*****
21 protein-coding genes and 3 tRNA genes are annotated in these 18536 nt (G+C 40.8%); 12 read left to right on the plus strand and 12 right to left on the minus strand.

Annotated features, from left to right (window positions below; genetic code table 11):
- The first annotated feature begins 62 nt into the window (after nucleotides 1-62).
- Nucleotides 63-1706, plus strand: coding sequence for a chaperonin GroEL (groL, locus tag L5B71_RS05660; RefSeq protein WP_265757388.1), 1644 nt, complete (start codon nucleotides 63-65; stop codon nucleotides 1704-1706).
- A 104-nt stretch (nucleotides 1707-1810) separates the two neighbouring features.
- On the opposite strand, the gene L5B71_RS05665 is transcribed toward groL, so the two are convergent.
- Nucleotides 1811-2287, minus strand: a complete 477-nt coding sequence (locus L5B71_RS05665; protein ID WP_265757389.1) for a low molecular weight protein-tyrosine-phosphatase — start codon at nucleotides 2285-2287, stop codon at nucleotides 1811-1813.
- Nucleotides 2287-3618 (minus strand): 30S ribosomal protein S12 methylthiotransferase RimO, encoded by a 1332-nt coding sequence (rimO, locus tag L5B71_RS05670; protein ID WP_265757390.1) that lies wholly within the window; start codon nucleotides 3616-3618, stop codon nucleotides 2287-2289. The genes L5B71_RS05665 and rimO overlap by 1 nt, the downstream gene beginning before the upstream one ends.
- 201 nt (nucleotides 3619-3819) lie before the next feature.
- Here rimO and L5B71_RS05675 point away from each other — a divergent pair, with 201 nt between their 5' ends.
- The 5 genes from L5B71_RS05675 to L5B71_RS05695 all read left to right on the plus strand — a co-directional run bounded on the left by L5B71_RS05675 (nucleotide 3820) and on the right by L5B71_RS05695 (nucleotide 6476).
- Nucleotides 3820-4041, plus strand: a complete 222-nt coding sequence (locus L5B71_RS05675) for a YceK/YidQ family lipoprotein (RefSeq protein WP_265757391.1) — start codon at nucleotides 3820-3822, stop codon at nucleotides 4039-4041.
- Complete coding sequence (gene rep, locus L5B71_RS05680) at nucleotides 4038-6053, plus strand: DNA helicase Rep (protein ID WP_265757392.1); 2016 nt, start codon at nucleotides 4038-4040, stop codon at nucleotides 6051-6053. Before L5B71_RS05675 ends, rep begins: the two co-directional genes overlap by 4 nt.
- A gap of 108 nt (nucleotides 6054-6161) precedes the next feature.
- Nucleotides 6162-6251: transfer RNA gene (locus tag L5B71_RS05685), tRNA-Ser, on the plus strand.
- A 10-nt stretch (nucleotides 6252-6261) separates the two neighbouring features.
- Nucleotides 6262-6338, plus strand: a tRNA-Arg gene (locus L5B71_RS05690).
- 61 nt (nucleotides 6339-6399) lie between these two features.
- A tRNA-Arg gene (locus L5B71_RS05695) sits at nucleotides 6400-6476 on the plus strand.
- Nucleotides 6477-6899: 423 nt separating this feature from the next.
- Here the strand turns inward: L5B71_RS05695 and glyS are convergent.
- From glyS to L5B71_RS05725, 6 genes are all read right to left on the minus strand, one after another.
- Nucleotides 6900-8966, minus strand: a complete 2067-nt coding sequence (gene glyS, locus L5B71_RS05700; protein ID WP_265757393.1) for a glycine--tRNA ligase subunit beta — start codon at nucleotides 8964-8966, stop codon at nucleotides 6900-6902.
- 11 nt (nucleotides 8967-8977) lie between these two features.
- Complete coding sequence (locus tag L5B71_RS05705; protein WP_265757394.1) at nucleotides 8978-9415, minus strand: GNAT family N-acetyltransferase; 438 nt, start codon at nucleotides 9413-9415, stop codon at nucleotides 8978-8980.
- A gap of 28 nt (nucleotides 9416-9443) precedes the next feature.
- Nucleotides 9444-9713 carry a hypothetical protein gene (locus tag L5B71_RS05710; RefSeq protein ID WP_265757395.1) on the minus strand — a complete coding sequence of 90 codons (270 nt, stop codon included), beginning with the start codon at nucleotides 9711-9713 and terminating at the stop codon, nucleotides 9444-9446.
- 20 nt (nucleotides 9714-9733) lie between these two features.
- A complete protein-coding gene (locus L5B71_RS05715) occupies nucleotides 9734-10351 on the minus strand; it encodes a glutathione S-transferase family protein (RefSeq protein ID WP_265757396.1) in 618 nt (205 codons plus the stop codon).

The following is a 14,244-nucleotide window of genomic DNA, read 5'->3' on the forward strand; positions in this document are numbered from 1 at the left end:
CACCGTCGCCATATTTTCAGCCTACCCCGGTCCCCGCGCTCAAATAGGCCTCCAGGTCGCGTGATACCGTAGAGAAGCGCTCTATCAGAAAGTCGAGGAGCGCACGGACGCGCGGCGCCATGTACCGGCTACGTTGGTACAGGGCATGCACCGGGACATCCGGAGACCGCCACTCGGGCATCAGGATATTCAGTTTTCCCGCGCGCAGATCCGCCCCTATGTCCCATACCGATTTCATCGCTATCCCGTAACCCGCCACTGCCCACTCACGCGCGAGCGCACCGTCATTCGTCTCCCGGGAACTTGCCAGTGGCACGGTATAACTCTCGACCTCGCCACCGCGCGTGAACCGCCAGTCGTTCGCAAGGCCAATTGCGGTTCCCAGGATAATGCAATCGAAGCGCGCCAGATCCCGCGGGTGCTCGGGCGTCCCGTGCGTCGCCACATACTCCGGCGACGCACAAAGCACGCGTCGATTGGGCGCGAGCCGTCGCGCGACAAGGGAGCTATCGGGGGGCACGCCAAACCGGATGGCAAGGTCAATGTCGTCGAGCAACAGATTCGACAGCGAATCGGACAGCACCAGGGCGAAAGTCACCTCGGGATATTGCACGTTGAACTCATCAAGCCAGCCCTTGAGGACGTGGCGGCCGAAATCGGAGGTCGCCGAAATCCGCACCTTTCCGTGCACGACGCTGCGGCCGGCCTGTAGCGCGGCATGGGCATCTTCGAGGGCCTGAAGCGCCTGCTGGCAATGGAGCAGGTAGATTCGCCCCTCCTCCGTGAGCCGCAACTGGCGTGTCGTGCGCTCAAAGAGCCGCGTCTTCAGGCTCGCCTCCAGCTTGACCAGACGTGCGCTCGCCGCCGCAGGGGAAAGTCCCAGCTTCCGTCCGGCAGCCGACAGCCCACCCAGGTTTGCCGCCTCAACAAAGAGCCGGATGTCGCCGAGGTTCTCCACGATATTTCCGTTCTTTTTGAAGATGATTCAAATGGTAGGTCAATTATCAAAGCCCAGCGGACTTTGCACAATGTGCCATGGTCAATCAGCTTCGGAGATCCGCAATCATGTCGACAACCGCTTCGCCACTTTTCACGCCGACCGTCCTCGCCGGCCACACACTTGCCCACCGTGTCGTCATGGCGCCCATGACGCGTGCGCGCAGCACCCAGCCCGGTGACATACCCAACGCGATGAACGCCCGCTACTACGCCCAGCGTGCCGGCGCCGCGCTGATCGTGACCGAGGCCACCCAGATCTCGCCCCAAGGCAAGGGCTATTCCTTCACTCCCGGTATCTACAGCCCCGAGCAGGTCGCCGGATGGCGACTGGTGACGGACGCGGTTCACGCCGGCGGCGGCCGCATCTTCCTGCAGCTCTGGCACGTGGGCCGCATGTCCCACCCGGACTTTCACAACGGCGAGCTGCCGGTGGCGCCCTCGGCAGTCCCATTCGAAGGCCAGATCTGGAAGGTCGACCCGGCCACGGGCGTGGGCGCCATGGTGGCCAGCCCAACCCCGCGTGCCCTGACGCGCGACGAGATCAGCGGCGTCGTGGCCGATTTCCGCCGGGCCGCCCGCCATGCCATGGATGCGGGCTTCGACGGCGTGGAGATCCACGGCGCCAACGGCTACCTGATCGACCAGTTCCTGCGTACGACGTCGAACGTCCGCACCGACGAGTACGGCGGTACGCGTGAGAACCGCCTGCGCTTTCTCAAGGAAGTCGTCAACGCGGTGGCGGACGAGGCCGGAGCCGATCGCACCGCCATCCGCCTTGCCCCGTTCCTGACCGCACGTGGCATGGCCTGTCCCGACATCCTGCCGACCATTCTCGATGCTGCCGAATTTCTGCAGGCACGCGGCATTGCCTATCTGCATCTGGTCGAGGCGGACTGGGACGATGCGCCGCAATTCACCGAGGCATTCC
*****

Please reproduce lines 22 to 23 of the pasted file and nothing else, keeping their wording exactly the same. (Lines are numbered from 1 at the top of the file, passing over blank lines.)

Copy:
- From glyS to L5B71_RS05725, 6 genes are all read right to left on the minus strand, one after another.
- Nucleotides 6900-8966, minus strand: a complete 2067-nt coding sequence (gene glyS, locus L5B71_RS05700; protein ID WP_265757393.1) for a glycine--tRNA ligase subunit beta — start codon at nucleotides 8964-8966, stop codon at nucleotides 6900-6902.